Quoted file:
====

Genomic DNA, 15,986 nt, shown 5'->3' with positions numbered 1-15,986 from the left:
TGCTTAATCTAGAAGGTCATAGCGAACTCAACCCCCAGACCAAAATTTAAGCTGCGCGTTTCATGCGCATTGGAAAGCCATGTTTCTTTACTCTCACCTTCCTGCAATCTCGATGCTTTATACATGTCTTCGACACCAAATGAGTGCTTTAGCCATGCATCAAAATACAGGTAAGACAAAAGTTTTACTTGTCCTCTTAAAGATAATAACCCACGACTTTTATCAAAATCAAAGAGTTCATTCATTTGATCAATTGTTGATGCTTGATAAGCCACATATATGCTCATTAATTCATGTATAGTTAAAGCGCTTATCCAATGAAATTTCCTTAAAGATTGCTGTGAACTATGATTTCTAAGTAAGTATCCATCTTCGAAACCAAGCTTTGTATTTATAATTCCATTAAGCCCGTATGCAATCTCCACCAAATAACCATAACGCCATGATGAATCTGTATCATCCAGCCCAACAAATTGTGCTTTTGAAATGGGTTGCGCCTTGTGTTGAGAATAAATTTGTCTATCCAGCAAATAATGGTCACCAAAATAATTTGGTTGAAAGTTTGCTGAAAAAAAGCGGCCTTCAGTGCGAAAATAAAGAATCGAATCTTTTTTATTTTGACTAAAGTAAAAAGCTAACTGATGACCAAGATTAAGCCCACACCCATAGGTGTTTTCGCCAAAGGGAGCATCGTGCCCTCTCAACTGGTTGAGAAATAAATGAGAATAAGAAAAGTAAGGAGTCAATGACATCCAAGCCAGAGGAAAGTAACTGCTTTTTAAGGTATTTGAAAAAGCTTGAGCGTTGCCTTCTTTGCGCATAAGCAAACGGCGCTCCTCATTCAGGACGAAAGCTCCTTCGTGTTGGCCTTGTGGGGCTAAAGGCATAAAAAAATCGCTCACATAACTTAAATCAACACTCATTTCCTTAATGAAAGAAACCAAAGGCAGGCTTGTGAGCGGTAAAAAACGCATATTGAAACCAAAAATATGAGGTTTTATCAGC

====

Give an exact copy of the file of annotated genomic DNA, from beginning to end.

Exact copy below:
Genomic DNA, 15,986 nt, shown 5'->3' with positions numbered 1-15,986 from the left:
TGCTTAATCTAGAAGGTCATAGCGAACTCAACCCCCAGACCAAAATTTAAGCTGCGCGTTTCATGCGCATTGGAAAGCCATGTTTCTTTACTCTCACCTTCCTGCAATCTCGATGCTTTATACATGTCTTCGACACCAAATGAGTGCTTTAGCCATGCATCAAAATACAGGTAAGACAAAAGTTTTACTTGTCCTCTTAAAGATAATAACCCACGACTTTTATCAAAATCAAAGAGTTCATTCATTTGATCAATTGTTGATGCTTGATAAGCCACATATATGCTCATTAATTCATGTATAGTTAAAGCGCTTATCCAATGAAATTTCCTTAAAGATTGCTGTGAACTATGATTTCTAAGTAAGTATCCATCTTCGAAACCAAGCTTTGTATTTATAATTCCATTAAGCCCGTATGCAATCTCCACCAAATAACCATAACGCCATGATGAATCTGTATCATCCAGCCCAACAAATTGTGCTTTTGAAATGGGTTGCGCCTTGTGTTGAGAATAAATTTGTCTATCCAGCAAATAATGGTCACCAAAATAATTTGGTTGAAAGTTTGCTGAAAAAAAGCGGCCTTCAGTGCGAAAATAAAGAATCGAATCTTTTTTATTTTGACTAAAGTAAAAAGCTAACTGATGACCAAGATTAAGCCCACACCCATAGGTGTTTTCGCCAAAGGGAGCATCGTGCCCTCTCAACTGGTTGAGAAATAAATGAGAATAAGAAAAGTAAGGAGTCAATGACATCCAAGCCAGAGGAAAGTAACTGCTTTTTAAGGTATTTGAAAAAGCTTGAGCGTTGCCTTCTTTGCGCATAAGCAAACGGCGCTCCTCATTCAGGACGAAAGCTCCTTCGTGTTGGCCTTGTGGGGCTAAAGGCATAAAAAAATCGCTCACATAACTTAAATCAACACTCATTTCCTTAATGAAAGAAACCAAAGGCAGGCTTGTGAGCGGTAAAAAACGCATATTGAAACCAAAAATATGAGGTTTTATCAGC